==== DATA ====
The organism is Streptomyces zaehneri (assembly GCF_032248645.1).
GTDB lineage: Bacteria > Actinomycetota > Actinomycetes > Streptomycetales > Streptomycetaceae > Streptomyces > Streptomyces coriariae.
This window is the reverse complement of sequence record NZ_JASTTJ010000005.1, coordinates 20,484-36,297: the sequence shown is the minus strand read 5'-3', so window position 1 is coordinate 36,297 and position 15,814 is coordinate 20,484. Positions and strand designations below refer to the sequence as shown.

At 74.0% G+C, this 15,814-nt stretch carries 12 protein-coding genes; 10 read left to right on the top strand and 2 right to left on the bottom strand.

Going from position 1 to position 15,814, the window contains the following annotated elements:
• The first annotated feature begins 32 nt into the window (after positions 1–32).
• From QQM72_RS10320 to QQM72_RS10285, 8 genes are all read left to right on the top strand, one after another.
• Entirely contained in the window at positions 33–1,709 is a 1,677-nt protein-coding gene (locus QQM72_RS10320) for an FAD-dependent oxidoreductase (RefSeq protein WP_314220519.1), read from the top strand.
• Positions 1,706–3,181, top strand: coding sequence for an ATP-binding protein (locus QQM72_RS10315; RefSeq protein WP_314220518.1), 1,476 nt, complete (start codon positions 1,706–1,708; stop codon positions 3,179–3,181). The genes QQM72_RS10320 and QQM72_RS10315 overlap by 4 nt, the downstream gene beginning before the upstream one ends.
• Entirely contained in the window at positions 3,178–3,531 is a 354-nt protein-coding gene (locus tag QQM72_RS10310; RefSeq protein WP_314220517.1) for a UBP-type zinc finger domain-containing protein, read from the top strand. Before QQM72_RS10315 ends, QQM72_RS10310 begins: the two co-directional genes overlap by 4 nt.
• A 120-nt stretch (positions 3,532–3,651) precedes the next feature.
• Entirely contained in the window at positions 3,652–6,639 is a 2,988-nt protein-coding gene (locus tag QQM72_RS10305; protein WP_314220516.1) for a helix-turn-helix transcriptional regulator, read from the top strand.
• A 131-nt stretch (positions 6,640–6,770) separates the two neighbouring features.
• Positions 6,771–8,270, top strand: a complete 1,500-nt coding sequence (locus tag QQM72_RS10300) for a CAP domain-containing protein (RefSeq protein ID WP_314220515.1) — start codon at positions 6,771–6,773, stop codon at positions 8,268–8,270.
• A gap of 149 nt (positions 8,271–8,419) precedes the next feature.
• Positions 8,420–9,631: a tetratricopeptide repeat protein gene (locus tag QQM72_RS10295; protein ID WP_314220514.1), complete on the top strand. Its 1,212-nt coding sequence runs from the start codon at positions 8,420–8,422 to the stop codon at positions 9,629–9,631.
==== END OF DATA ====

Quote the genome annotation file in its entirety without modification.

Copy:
The organism is Streptomyces zaehneri (assembly GCF_032248645.1).
GTDB lineage: Bacteria > Actinomycetota > Actinomycetes > Streptomycetales > Streptomycetaceae > Streptomyces > Streptomyces coriariae.
This window is the reverse complement of sequence record NZ_JASTTJ010000005.1, coordinates 20,484-36,297: the sequence shown is the minus strand read 5'-3', so window position 1 is coordinate 36,297 and position 15,814 is coordinate 20,484. Positions and strand designations below refer to the sequence as shown.

At 74.0% G+C, this 15,814-nt stretch carries 12 protein-coding genes; 10 read left to right on the top strand and 2 right to left on the bottom strand.

Going from position 1 to position 15,814, the window contains the following annotated elements:
• The first annotated feature begins 32 nt into the window (after positions 1–32).
• From QQM72_RS10320 to QQM72_RS10285, 8 genes are all read left to right on the top strand, one after another.
• Entirely contained in the window at positions 33–1,709 is a 1,677-nt protein-coding gene (locus QQM72_RS10320) for an FAD-dependent oxidoreductase (RefSeq protein WP_314220519.1), read from the top strand.
• Positions 1,706–3,181, top strand: coding sequence for an ATP-binding protein (locus QQM72_RS10315; RefSeq protein WP_314220518.1), 1,476 nt, complete (start codon positions 1,706–1,708; stop codon positions 3,179–3,181). The genes QQM72_RS10320 and QQM72_RS10315 overlap by 4 nt, the downstream gene beginning before the upstream one ends.
• Entirely contained in the window at positions 3,178–3,531 is a 354-nt protein-coding gene (locus tag QQM72_RS10310; RefSeq protein WP_314220517.1) for a UBP-type zinc finger domain-containing protein, read from the top strand. Before QQM72_RS10315 ends, QQM72_RS10310 begins: the two co-directional genes overlap by 4 nt.
• A 120-nt stretch (positions 3,532–3,651) precedes the next feature.
• Entirely contained in the window at positions 3,652–6,639 is a 2,988-nt protein-coding gene (locus tag QQM72_RS10305; protein WP_314220516.1) for a helix-turn-helix transcriptional regulator, read from the top strand.
• A 131-nt stretch (positions 6,640–6,770) separates the two neighbouring features.
• Positions 6,771–8,270, top strand: a complete 1,500-nt coding sequence (locus tag QQM72_RS10300) for a CAP domain-containing protein (RefSeq protein ID WP_314220515.1) — start codon at positions 6,771–6,773, stop codon at positions 8,268–8,270.
• A gap of 149 nt (positions 8,271–8,419) precedes the next feature.
• Positions 8,420–9,631: a tetratricopeptide repeat protein gene (locus tag QQM72_RS10295; protein ID WP_314220514.1), complete on the top strand. Its 1,212-nt coding sequence runs from the start codon at positions 8,420–8,422 to the stop codon at positions 9,629–9,631.